IN MANNER, WORD and alleged deed, Gen. Manuel Noriega of Panama so fits the stereotype of the corrupt small-country strong man that the stories about him seem almost too pat to be true. Here is an uncomely, roughneck-looking figure of whom it is said that he: beheaded a political critic and murdered the son of his predecessor as chief of Panama's armed forces; seated and unseated his country's presidents at his whim and in turn provoked, repressed and ignored popular cries for democracy; accepted huge payoffs from drug traffickers and gave bottles of Dom Perignon to thousands of guests at his daughter's wedding; worked with Fidel Castro on assorted projects involving money, drugs and arms; worked with the CIA and Pentagon to provide services over a long period; worked with Oliver North to train Nicaraguan rebels and to concoct an operation to pin a false rap on Managua for sending Soviet-bloc arms to Salvadoran guerrillas -- and more, in case you are insatiable and that is not enough.
Perhaps the most distinctive thing about Gen. Noriega is his multilevel relationship with the U.S. government. It appears that his position as a rising officer and then top man in the armed forces of a country where a lot of people, money and contraband come and go made his cooperation valuable to some agencies of the United States. He was also using that position, reinforced by his American connection, to build up his personal power and, according to an indictment handed down by a Florida grand jury Thursday, to engage in criminal drug and racketeering activities for millions of dollars in payoffs. It would be interesting to know if it was consecutively or simultaneously in recent years that one part of the American government was using him for intelligence purposes while another part was trying to get him to step down to make way for democracy and yet a third part to throw him in jail. Gen. Noriega, one gathers, knows where more than a few bodies are buried.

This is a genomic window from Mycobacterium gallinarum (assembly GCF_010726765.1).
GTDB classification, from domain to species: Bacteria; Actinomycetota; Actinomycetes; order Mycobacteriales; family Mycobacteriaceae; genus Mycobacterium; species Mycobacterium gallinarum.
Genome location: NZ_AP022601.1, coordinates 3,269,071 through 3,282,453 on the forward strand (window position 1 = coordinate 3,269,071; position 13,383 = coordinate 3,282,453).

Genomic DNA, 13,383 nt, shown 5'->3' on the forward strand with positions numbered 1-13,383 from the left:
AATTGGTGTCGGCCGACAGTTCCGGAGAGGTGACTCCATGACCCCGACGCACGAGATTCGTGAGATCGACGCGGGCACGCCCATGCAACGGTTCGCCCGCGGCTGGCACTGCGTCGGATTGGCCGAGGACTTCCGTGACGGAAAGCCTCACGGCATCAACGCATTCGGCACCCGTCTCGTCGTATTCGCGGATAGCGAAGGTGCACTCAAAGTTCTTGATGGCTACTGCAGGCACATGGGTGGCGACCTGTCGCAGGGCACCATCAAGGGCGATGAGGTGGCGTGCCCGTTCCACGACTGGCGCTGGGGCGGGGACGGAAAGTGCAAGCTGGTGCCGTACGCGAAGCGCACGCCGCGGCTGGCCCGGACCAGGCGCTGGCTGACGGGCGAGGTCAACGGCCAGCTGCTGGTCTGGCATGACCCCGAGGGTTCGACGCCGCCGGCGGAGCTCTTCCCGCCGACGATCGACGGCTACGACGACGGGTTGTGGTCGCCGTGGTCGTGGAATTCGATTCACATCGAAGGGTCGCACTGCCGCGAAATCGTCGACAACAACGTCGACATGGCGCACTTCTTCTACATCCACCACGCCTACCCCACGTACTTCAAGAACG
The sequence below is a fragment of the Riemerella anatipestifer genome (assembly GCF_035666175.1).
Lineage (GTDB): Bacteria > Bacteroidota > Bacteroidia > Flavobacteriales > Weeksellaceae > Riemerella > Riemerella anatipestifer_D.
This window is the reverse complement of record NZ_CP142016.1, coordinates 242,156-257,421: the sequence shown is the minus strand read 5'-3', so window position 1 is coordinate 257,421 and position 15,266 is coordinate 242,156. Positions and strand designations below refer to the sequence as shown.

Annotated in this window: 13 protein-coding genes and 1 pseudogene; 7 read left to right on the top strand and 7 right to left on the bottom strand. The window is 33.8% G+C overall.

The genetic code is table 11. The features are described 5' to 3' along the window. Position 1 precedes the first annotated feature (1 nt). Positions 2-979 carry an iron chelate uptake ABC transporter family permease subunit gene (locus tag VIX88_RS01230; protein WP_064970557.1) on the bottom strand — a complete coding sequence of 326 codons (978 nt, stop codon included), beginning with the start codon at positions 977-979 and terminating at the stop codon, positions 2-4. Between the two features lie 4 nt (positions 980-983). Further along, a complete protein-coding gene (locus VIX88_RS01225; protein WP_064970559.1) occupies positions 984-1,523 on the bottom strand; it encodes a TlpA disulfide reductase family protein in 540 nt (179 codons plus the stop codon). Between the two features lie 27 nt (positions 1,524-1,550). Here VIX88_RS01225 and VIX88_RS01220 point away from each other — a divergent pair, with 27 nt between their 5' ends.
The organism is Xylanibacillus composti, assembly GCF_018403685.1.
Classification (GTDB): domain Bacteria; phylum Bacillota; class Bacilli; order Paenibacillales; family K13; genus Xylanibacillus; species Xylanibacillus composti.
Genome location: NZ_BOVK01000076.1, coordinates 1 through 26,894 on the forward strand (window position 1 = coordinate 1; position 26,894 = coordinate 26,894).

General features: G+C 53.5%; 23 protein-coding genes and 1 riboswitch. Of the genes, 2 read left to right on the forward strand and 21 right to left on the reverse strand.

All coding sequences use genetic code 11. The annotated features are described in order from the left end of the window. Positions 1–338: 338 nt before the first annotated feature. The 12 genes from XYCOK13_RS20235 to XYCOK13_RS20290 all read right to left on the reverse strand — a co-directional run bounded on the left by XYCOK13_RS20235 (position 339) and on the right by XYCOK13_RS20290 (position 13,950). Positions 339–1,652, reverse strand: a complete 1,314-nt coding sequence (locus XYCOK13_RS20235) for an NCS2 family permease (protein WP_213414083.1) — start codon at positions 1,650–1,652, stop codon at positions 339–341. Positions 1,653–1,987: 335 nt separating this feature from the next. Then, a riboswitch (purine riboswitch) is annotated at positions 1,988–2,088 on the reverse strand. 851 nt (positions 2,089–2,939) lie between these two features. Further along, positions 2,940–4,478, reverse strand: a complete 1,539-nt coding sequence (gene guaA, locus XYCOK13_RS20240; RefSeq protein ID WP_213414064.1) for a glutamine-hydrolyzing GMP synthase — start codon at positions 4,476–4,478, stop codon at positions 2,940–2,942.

On the basis of his past performance, you can surmise that the shrewd strongman will use his indictment to muster anti-American sentiment within a public susceptible to manipulation of this sort. But Panamanians increasingly insist on running a democracy, and there are signs that the fraternity of back-scratching army officers may be coming apart. Americans should cheer on the good guys in Panama, and meanwhile expect an authoritative answer from their own government as to how, if it is true, the U.S. government came to make arrangements of convenience with so outlandish an enemy of democracy and an accused thug and drug trafficker.